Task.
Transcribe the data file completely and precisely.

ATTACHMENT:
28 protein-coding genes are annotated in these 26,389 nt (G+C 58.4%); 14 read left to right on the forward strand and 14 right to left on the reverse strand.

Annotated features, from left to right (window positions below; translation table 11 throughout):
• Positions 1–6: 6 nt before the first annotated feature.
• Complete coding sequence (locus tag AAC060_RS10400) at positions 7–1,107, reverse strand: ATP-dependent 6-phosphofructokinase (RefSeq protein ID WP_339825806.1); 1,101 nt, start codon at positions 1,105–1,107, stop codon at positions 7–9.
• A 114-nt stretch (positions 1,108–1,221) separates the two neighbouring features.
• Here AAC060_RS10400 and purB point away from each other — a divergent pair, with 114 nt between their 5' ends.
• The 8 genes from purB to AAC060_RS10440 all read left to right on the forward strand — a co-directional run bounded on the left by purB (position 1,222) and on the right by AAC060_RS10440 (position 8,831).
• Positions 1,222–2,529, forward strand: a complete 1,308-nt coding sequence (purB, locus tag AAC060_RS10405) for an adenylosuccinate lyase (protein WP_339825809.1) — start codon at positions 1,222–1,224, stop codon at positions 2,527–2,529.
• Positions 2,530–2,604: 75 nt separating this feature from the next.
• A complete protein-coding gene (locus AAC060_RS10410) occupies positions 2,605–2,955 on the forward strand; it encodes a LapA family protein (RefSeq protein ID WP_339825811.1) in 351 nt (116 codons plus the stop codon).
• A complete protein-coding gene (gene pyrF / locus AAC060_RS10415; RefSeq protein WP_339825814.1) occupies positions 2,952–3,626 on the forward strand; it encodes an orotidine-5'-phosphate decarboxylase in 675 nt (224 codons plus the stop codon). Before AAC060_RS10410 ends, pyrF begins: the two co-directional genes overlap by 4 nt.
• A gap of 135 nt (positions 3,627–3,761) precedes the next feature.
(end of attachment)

28 protein-coding genes are annotated in these 26,389 nt (G+C 58.4%); 14 read left to right on the forward strand and 14 right to left on the reverse strand.

Annotated features, from left to right (window positions below; translation table 11 throughout):
• Positions 1–6: 6 nt before the first annotated feature.
• Complete coding sequence (locus tag AAC060_RS10400) at positions 7–1,107, reverse strand: ATP-dependent 6-phosphofructokinase (RefSeq protein ID WP_339825806.1); 1,101 nt, start codon at positions 1,105–1,107, stop codon at positions 7–9.
• A 114-nt stretch (positions 1,108–1,221) separates the two neighbouring features.
• Here AAC060_RS10400 and purB point away from each other — a divergent pair, with 114 nt between their 5' ends.
• The 8 genes from purB to AAC060_RS10440 all read left to right on the forward strand — a co-directional run bounded on the left by purB (position 1,222) and on the right by AAC060_RS10440 (position 8,831).
• Positions 1,222–2,529, forward strand: a complete 1,308-nt coding sequence (purB, locus tag AAC060_RS10405) for an adenylosuccinate lyase (protein WP_339825809.1) — start codon at positions 1,222–1,224, stop codon at positions 2,527–2,529.
• Positions 2,530–2,604: 75 nt separating this feature from the next.
• A complete protein-coding gene (locus AAC060_RS10410) occupies positions 2,605–2,955 on the forward strand; it encodes a LapA family protein (RefSeq protein ID WP_339825811.1) in 351 nt (116 codons plus the stop codon).
• A complete protein-coding gene (gene pyrF / locus AAC060_RS10415; RefSeq protein WP_339825814.1) occupies positions 2,952–3,626 on the forward strand; it encodes an orotidine-5'-phosphate decarboxylase in 675 nt (224 codons plus the stop codon). Before AAC060_RS10410 ends, pyrF begins: the two co-directional genes overlap by 4 nt.
• A gap of 135 nt (positions 3,627–3,761) precedes the next feature.